CDR Kennett Radford presented his research findings during TSNRP Virtual Nursing Grand Rounds on 12 May 2021.
Ketamine is a potent analgesic, available to a broad patient age range, and a wide safety profile which makes it the preferred medication for various conditions such as acute pain and treatment-resistant depression. It is widely used in operating rooms, emergency medicine settings, in ketamine clinics, and during psychiatric treatment. However, the sex-related differences of its effects are not yet well understood.
Geneva Principal Investigator Navy CDR Kennett Radford, PhD, CRNA, Program Director and Assistant Professor at the Graduate School of Nursing, Nurse Anesthesia Program at the Uniformed Services University – in partnership with Kwang Choi, PhD, presented their research findings during the TriService Nursing Research Program (TSNRP) Virtual Nursing Grand Rounds on 12 May 2021. TSNRP’s Nursing Grand Rounds promote the integration of research and evidence-based practice into everyday nursing practice.
Using a clinically relevant model, CDR Radford and Dr. Choi’s lab is one of the first to publish on intravenous ketamine in rodent models. CDR Radford’s Geneva-managed study is titled “Role of IV Ketamine on Fear Memory and Brain Activation” and his lab has published several manuscripts in Translational Psychiatry; International Journal of Molecular Science; and Pharmacology, Biochemistry, and Behavior describing their research findings. His findings recommend that future preclinical studies utilize a clinically relevant route of administration and account for biological sex differences to improve translation between preclinical and clinical investigations.
Ketamine is a preferred analgesic in the military
Ketamine received approval from the U.D Food & Drug Administration (FDA) as an anesthesia medicine in 1970. It was used on the battlefields of the Vietnam War and was used as the principle analgesic during the war in Afghanistan. Today, ketamine is becoming increasingly popular in the treatment of pain following traumatic injury, as well as treatment-resistant major depressive disorders. The Committee on Tactical Combat Casualty Care recommends ketamine as part of the triple optional analgesia for severe pain with the intravenous (IV) route of administration as the most common.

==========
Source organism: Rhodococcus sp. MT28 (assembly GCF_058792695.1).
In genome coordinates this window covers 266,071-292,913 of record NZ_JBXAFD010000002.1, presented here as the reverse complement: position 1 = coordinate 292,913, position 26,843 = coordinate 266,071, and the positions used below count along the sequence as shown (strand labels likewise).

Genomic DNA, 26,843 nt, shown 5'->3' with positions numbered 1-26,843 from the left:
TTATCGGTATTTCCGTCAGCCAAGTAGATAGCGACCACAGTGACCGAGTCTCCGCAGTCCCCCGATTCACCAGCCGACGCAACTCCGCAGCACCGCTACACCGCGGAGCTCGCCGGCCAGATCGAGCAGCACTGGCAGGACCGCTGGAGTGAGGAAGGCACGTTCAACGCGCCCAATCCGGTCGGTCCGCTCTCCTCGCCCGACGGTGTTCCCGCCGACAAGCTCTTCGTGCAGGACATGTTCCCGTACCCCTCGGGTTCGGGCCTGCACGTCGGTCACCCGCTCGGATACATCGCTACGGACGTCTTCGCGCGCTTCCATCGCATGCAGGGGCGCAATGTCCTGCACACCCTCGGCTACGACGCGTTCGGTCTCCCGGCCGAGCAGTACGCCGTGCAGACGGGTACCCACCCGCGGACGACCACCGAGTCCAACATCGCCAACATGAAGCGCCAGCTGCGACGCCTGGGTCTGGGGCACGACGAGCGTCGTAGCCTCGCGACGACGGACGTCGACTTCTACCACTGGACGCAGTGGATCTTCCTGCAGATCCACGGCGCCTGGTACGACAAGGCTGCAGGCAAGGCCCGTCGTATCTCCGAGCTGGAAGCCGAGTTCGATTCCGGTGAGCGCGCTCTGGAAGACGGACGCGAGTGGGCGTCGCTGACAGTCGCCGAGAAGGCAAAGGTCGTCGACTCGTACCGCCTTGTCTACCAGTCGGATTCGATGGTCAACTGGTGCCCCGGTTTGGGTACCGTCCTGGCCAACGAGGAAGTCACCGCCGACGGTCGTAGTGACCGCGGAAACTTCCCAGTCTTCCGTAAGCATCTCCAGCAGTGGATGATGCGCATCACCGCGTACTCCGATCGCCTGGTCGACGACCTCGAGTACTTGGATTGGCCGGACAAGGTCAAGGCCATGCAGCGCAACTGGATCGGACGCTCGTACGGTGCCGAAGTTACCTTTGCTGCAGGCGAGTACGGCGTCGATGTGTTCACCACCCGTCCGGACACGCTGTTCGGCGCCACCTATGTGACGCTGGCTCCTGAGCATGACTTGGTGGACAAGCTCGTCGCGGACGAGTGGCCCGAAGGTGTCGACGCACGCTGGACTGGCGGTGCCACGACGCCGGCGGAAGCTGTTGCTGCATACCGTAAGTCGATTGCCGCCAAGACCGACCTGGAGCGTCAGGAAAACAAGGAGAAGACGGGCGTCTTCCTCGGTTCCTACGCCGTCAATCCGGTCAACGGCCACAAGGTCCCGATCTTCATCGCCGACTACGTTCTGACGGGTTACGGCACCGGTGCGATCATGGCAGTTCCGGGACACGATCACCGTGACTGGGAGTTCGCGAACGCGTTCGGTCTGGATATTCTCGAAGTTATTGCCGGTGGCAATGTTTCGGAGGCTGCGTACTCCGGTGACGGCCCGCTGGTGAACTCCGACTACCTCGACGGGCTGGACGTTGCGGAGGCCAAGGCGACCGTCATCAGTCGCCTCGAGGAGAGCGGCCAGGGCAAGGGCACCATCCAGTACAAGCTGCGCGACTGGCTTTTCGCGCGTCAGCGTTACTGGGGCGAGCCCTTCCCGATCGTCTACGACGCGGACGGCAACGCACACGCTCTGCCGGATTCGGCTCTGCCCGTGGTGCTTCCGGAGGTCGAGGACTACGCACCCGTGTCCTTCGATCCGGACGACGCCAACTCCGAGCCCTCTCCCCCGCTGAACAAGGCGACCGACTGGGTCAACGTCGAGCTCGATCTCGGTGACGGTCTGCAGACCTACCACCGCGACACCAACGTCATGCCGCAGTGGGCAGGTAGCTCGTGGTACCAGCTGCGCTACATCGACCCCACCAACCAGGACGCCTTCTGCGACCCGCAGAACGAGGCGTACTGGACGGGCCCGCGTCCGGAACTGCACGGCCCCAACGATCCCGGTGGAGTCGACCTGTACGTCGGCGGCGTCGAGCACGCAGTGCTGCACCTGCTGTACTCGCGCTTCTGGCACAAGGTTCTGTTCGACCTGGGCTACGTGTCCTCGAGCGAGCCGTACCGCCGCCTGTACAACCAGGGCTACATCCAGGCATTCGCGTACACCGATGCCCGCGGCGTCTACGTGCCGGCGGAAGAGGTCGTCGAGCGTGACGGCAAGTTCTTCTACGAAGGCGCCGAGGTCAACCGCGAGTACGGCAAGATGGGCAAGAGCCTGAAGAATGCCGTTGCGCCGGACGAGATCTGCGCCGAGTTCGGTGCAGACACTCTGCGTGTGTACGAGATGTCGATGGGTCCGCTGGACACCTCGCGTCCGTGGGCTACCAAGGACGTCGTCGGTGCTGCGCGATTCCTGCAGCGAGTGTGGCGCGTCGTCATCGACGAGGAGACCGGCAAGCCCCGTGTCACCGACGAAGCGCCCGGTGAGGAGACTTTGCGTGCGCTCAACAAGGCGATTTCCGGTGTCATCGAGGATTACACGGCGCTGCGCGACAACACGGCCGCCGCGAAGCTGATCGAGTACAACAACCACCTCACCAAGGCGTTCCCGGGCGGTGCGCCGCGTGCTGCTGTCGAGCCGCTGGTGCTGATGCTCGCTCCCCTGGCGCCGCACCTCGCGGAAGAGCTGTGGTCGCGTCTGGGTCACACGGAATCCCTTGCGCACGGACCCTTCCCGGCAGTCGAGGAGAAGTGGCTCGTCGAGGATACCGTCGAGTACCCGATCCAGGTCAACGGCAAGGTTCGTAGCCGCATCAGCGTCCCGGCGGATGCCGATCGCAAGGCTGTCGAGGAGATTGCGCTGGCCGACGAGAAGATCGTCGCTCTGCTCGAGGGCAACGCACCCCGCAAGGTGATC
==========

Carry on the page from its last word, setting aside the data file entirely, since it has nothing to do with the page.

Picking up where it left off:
“Ketamine is without a doubt the preferred analgesic on the battlefield, ” said CDR Radford during the TSNRP presentation. “It preserves respiratory status, treats severe pain, has a large safety window for dosing, is hemodynamically stable, and is now safe for traumatic brain injury (TBI).”
More women in combat roles prompted the need for more research
The ban on women in combat was lifted in 2013 and the percentage of women in the services is on the rise. The effects of ketamine on women and stress-related disorders is becoming a more relevant topic because the impacts of medications are different between men and women.
CDR Radford is interested in understanding the gap in the literature – stating there is limited evidence describing differences between men and women with regards to ketamine and impacts on stress-related disorders and there is limited information on ketamine and stress disorders for men and women.
In his research, CDR Radford found that sexual dimorphisms exist between males and females and discovered different ketamine responses in his research. The study had three research aims: to compare dissociative behavior between male and female rats after ketamine, to examine the effects on rodent fear memory, and to examine regional brain activity.
Next Steps: Timing and Dose Matters
“Overall, there does appear to be differences that could impact dosing strategies moving forward,” said CDR Radford. “Timing and doses matter.”
His research found short-term fear memory effects that resemble acute stress disorder but no longer-term effects. They found sex-related behavioral and analgesic differences, enhanced fear memory in females, and evidence of sex-related brain region activations which, he stated, requires further investigation.
A paradox, stated CDR Radford, is that ketamine administered at the time of injury in a traumatic experience seems to enhance memory, however, ketamine administered at later time points is used to treat PTSD and reduce fearful memories. His research team is finalizing metabolism data in males and females, measuring effects on inflammation and TBI, ketamine treatment for post-traumatic headache, treatments for TBI and effects of memory-related tasks, and interaction with opioids to prevent opioid dependence.
“Ketamine is a fantastic choice for opioid-free analgesia and for those experiencing chronic pain to help relieve pain,” said CDR Radford. “I am not disputing the great benefits of ketamine but we have also found that ketamine administered at the time of traumatic injury may have unintended consequences that deserve further research”
“It is important for clinicians to consider the downstream effects of medications during traumatic experiences and evaluate risk versus benefits for any medication that you’re administering,” concluded CDR Radford.